The huge effort on the Internet is already reaching the stage of self-congratulation, which is dangerous: we haven’t achieved anything yet. More cynical voices are arguing that Facebook is all very well, and as David himself has observed it would be rather nice if the newest technology of communication came to the rescue of one of the oldest, but really what the people in charge will be watching is old-fashioned letters. One of the first things I wanted to find out, indeed, was who the people in charge were, to ask how come palæography had been selected first, what the timetable was for the other posts under threat and who’d decided who went first, who chooses who stays and whether (call me a cynic) there are any administrative job cuts planned. I rang the Head of Division in KCL Human Resources who deals with Humanities repeatedly over three working days, but never got through to more than her answering machine. However, the pressure of questions that I assume KCL have also been receiving from others has paid off in some way, because they have put the original internal document about the process online, and in order to make sure it stays that way I have grabbed a copy and it is up here. And from this we get some of the answers and realise that, oh lor’, it’s far worse than we thought. Continue reading

Whether to blog about teaching

Graph of the Blogosphere

One of the big things I get from being part of the medieval academic blogospheric conspiracy effort is a shedload of perspectives and wisdom on teaching. A lot of the people in my blogroll are engaged, one way or another, with communicating stuff about the Middle Ages to the young, or at least, the novitiate. Those who blog anonymously or pseudonymously have the most freedom to talk about this, and if I tried to list the times I’ve read something at Blogenspiel, The Rebel Letter, Not of General Interest, Quills or The Adventures of Notorious, Ph. D., to name but a few, and thought, “ah, I’ve met that” or “I’m sure to meet that before long” and been educated by their responses, or at least recognised the particular brick wall against which their heads have been banging, I… well, it would be a long list. The process of evaluation and design of outcomes that these people put themselves through has taught me, who have just done less of this than have they, a lot.

Now that I’m teaching again, I’d like to give something back, but not being anonymous, the issues are very different, even supposing that I have anything to say. The last teaching gig I had, one of my students had found this blog within a week, and my teaching group was so small then that there was really no way that, if I’d said anything more specific than “I need to re-write that lecture if I ever give it again”, it would have been possible to obscure what ‘teaching moment’ had inspired me. That seemed like something to avoid, not least because it was unfair on the students to expose them like that but also because it might potentially be actionable. After all, the law on blogs is pretty darn rubbish as yet. Similarly, if I’d said something that could be read as a comment on an institution where I was readily locatable, given the number of my colleagues who know this is here, it would probably not have made any friends unless I’d only said nice things.1 Some people manage this, Richard Nokes and Michael Drout most obviously successfully pull off the double of being both positive and also informative about their classroom practice and results, but I’m not at their level. For all these reasons, student confidentiality, institutional codes of practice written or tacit, correct self-promotion and my own sense of how much I have to learn at this game even now (do we ever stop, after all?) I shall not be blogging about teaching here.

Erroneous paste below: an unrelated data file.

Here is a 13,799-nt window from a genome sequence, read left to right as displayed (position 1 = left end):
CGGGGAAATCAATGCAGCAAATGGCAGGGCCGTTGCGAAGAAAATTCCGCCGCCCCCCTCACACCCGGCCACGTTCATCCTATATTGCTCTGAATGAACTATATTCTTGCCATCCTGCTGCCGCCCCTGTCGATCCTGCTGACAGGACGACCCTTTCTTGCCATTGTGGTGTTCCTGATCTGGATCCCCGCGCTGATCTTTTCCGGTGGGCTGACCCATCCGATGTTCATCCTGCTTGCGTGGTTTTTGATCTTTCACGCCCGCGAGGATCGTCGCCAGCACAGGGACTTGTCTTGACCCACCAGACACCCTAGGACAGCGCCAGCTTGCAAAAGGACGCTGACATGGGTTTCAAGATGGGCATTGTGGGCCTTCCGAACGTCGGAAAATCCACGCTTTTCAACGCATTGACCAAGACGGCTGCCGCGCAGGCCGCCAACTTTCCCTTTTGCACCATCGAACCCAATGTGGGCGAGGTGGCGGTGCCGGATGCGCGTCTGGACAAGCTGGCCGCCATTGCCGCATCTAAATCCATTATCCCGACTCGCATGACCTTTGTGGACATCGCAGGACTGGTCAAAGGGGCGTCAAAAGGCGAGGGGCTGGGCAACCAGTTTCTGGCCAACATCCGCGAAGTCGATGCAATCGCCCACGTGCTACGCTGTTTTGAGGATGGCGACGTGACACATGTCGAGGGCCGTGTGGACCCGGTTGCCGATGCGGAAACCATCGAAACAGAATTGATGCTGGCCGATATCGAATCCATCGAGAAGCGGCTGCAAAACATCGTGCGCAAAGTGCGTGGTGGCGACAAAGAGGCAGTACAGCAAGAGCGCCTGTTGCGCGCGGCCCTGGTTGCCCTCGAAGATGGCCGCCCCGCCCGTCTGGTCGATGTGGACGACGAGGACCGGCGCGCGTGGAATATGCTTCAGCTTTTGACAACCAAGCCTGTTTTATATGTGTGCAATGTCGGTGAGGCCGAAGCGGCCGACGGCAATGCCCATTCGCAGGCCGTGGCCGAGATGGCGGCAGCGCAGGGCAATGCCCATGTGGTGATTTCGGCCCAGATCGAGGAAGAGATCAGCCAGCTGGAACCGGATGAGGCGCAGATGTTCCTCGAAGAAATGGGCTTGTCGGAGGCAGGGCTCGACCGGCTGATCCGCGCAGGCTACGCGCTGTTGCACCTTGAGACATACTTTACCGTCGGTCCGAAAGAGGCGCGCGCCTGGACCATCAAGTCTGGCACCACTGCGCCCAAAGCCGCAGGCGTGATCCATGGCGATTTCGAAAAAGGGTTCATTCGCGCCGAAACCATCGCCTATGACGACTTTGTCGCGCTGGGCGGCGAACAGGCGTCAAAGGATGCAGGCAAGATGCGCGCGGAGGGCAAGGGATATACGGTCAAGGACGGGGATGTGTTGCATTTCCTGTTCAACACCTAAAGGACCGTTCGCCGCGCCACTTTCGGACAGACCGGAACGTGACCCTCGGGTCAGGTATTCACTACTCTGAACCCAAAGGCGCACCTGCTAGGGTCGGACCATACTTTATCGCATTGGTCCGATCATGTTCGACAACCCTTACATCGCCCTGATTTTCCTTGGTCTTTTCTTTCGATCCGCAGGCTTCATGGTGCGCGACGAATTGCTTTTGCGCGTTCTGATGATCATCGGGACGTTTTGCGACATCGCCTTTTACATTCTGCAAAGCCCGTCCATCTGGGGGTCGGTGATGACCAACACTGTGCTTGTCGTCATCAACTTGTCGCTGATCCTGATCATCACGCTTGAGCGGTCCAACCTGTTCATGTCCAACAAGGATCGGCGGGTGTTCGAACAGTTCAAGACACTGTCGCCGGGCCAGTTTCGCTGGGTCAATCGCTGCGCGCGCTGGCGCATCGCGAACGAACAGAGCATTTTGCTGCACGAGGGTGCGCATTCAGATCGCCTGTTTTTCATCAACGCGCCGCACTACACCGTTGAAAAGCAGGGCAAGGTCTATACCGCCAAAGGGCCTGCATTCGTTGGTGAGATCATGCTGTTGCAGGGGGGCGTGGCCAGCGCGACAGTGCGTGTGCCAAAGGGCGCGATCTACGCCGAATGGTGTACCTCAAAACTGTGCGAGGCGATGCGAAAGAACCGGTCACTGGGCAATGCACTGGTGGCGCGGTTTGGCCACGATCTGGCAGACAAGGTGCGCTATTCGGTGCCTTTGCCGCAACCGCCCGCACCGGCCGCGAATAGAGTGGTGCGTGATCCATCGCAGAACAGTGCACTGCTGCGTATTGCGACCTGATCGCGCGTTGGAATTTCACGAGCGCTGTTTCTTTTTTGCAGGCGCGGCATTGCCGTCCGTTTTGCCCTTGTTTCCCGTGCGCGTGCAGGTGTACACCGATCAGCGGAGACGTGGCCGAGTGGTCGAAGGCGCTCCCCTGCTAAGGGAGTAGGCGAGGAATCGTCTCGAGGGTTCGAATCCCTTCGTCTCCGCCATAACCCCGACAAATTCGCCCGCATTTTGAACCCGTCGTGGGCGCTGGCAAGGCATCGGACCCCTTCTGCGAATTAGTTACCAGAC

Except. This paragraph is my only exception. The week of writing, this passage from Notker the Stammerer’s Gesta Karoli was in the assigned reading for the seminars, among a lot of other stuff, but there:

This incident led to another much greater and more important. For, when your imperial majesty’s most holy grandfather departed from life, certain … mighty men, I say, despised the most worthy children of Charles, and each tried to seize for himself the command in the kingdom and themselves to wear the crown.2

Now, these kids all have History A-Levels, or at least responded yes to my initial check that they did. It seems that a full quarter of the marks at A-Level (which is England’s final school qualification for those of or around 18 years of age) in History, at least in the first board I searched up, still go for commentary on actual source extracts, and so it should. In other words, they ought to have done this before. So, I feel quite strongly that the question, “So, who is Notker writing this for?” should not have drawn an utter blank from the entirety of both my seminars at this point. Even if they can’t work out who exactly the “imperial majesty” in question is, I would submit that those words are a clue. But no dice. I’m not entirely sure what to do about this, which seems to me like a failure of reading comprehension. I don’t have much latitude to change materials or class titles, so there’s only so remedial I can get and I don’t even think that’s really the right approach, but I should certainly be doing more than nagging them to read more closely and providing examples or testing their reading each week. But one way or another I intend that by the end of the semester they will be reading things for details as well as for overall sense. And any advice that the sages of the Interwebs have here will be gratefully appreciated.


1. I will however risk saying here that if anyone reading is in the UK and does a bit of carpentry or braziery on the side, you should consider getting in touch with KCL’s History Department and offering to make them some new map-mounts. The maps they have and can’t use are miles better than anything anyone will ever be able to put through a data projector and it’s a shame. I bodged up ways of using them while I was there, stringing them from screen housings and so on, but it would be better to be able to have both map and screen at once and I think they might be sympathetic to some suitably pragmatic offer to that end.

2. It’s from cap. 12, one of four paragraphs of Notker they had to lose it in.